Renowned Historian Henry Louis Gates Jr. Helps Ropes & Gray Mark Black History Month
Historian, Harvard professor and award-winning filmmaker Henry Louis Gates Jr. joined Ropes & Gray for a February 10 discussion at the firm’s Boston office as part of the firm’s month-long celebration of Black History Month. Professor Gates—one of the world’s preeminent scholars of African American history and literature—spoke on the legacy of Reconstruction, including the post-Civil War period’s connection to contemporary U.S. politics. The event was moderated by Ropes & Gray senior counsel and diversity relationship leader Dennis Coleman.
Professor Gates began his talk by showing two video clips—one from his 2019 PBS series “Reconstruction: America After the Civil War,” the other a segment from his popular PBS “Finding Your Roots” genealogy series that featured U.S. Representative John Lewis. The clips served as a launching pad for a discussion about the complicated legacy of Reconstruction and its demise. Professor Gates noted that during the 12-year period following the Civil War, Black people experienced more freedom and rights than at any other time in American history. Those rights were then systematically dismantled during what Professor Gates called an “alt-right rollback … that lasted far longer than Reconstruction itself … and continues to this day.”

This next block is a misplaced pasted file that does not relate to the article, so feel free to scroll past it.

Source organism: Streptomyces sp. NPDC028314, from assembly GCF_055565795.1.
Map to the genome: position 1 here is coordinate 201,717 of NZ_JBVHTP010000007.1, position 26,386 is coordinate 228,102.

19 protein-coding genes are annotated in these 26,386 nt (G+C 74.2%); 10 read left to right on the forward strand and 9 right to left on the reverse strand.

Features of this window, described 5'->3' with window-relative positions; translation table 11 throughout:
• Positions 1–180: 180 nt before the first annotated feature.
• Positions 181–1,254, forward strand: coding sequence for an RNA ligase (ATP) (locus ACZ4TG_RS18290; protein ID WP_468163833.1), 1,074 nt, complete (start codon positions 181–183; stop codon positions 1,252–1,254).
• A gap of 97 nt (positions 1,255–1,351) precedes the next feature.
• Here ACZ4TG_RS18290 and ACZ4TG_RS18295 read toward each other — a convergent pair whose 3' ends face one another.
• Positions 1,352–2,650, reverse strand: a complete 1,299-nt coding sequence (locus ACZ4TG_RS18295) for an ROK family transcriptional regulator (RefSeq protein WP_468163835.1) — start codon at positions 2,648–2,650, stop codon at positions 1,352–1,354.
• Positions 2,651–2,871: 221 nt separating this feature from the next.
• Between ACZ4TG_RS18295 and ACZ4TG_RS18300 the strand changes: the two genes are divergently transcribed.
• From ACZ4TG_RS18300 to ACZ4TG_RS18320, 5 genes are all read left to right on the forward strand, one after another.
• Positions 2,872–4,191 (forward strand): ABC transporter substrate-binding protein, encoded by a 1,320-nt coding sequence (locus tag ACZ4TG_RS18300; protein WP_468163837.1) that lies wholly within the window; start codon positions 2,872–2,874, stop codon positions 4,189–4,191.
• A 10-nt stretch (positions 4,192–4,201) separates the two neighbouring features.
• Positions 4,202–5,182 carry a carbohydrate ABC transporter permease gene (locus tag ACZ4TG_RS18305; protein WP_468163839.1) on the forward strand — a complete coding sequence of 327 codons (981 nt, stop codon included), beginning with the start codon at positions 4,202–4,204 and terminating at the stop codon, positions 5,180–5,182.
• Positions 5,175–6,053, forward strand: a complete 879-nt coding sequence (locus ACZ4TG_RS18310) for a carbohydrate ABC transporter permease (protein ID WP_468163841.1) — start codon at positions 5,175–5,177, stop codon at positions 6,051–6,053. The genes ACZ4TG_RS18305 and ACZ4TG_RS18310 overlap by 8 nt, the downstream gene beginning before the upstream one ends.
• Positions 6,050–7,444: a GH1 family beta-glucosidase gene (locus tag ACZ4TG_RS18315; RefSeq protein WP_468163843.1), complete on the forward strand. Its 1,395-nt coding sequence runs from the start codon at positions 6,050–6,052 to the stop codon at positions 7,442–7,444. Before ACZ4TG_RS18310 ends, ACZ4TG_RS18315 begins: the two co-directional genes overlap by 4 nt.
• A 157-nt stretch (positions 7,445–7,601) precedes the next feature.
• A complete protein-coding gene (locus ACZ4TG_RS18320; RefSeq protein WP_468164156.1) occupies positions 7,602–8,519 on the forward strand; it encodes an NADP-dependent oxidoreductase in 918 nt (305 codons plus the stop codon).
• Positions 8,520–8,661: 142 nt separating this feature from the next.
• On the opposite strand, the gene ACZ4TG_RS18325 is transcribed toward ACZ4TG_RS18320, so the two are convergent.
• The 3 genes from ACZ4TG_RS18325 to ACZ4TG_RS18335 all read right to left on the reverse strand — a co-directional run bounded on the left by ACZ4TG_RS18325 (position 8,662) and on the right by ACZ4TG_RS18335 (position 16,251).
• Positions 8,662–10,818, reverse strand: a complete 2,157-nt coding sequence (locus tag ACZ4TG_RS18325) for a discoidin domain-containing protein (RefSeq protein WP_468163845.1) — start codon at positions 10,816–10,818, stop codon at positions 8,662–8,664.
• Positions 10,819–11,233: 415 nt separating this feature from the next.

Following his talk, Professor Gates was joined by Coleman for a Q&A on topics that included the history of voting rights, the importance of genealogy, controversies around the teaching of history, the Black migration to Mexico and the surprising history of the slave trade.
The Alphonse Fletcher University Professor and Director of the Hutchins Center for African and African American Research at Harvard University, Professor Gates has been the recipient of numerous honors throughout his career. He was a member of the first class awarded “genius grants” by the MacArthur Foundation in 1981, and was the first African American scholar to be awarded the national Humanities Medal in 1998. As a literary scholar, his career has been marked by intellectual megaprojects such as the landmark 30-volume Schomburg Library of Nineteenth-Century Black Women Writers and the Norton Anthology of African-American Literature.